An Introduction to Chinchillas!

Tiny Tails to You


They can do what now?

  • Chinchillas are the softest animals in the world. Their hair is 30 times softer than human hair.

  • While we have only one or two hairs per hair follicle, chinchillas have 80-100 making their fur too thick for fleas to live in, and it has the highest density of any land animal!

  • Chinchilla fur reduces dander and makes them hypo-allergenic.

  • Their teeth are constantly growing throughout their lives, which is why they are such avid chewers.

  • Chinchillas can jump up to six feet vertically and can run up to 15mph!

  • Chinchillas are only found in the Andes Mountains in South America

  • They are known as the squirrel of the Andes Mountains due to their agility and speed.

  • Unfortunately, chinchillas are endangered in the wild due to past over-collection for use in the fur industry.

  • Chinchillas come in a variety of colors including gray, brown, and beige.

  • The chinchilla’s closest relatives are the guinea pig. 


Thinking about brining a chinchilla into your family?

Chinchillas have a long life span. They can live from 15-20 years and sometimes even longer! It is important to decide if you will be able to care for your new friend for the next two decades.

They require large cages as they are very active and like to run and jump. The smallest cage size should be 3’x3’x2’ but the bigger, the better. There should also be multiple solid platform levels for the chinchilla to jump to. Chinchillas can be housed together but you must give them a larger cage. Recycled paper bedding is ideal and should be changed at least once a week. Chins also enjoy dark, quiet places to relax, so providing them with a wooden breeder box or equivalent is a must.

Chinchillas are very active and curious critters. They should be provided with an exercise wheel made from metal or plastic and given several toys. Chinchillas love to chew, so all toys should be non-toxic and safe for nibbles. Toys can be made from simple things like toilet paper or paper towel rolls: you can stuff them with hay and “hide” treats like raisins inside. Wooden blocks can be purchased at pet stores for the express purpose of chewing and wooden bird toys can also make fun, challenging toys for chins.

Daily supervised play time outside the cage should be provided. Keep a close eye on your mischievous friend and make sure the area is chinchilla proof.

Chinchillas are nocturnal and might keep you up at night with their running and playing if kept to near the bedroom.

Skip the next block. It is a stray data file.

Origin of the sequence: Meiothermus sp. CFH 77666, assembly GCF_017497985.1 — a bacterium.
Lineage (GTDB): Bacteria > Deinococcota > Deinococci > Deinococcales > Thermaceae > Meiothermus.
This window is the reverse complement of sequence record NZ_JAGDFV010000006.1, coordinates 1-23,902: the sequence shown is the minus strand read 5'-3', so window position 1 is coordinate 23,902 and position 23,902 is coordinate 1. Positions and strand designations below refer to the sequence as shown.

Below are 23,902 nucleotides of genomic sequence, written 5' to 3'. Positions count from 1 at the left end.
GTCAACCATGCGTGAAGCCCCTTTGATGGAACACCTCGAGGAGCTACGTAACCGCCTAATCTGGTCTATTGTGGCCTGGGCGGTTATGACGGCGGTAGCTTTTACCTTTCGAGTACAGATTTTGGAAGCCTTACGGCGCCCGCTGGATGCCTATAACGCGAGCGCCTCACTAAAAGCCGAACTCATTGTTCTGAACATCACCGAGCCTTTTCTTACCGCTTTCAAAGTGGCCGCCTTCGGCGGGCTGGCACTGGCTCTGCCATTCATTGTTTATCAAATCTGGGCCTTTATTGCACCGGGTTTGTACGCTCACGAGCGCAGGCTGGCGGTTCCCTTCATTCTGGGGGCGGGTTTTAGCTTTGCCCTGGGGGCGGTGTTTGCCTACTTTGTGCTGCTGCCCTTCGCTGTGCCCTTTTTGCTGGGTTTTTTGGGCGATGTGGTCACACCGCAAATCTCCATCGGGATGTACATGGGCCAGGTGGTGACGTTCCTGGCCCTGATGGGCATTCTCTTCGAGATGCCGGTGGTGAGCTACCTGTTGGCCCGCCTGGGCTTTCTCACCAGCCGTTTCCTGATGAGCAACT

Because chinchillas like to chew, be careful what is next to the cage. If they can reach it, it will be chewed. This can be harmful both to your house and to the chin.

You should get your new furry friend a water bottle that hangs from the side of the cage. It can be either plastic or glass. A heavy ceramic dish or metal clip on dish should be provided so your curious chin doesn’t knock it over. A chin’s main diet consists of dried pellets, but make sure you know which type of hay is the main ingredient. Also, make sure to purchase a food that does not have any other grains or dried fruits in it because these are considered treats and too many treats can make your chin sick. Treats should be given sparingly and include things like raisins, dried fruits, regular cheerios, and oats.

Your chinchilla should always have access to hay. This helps keep their digestive system happy and their teeth ground down. Since most pellets are made from alfalfa hay, it is best to feed your chin grass hay such as Timothy, Brome, or Oat. Too much alfalfa can cause diarrhea. Hay can be fed loose or in cubes. 

Since chinchillas have such thick fur, they are susceptible to overheating. Temperatures must be kept at no greater than 75°F. Their thick fur also makes it difficult for them to dry off, so chins take dust baths. Chinchilla dust can be purchased at pet stores and should be offered every other day in a bathing container. This keeps the chinchilla clean and happy.


Chinchilla Rescues

Some people don’t take their chinchilla’s long life span into consideration when choosing one as a pet and are forced to later find new homes for their furry friends. Fortunately, there are some organizations that help:

If you are considering purchasing a chinchilla, contact a rescue organization first and look into adopting one instead!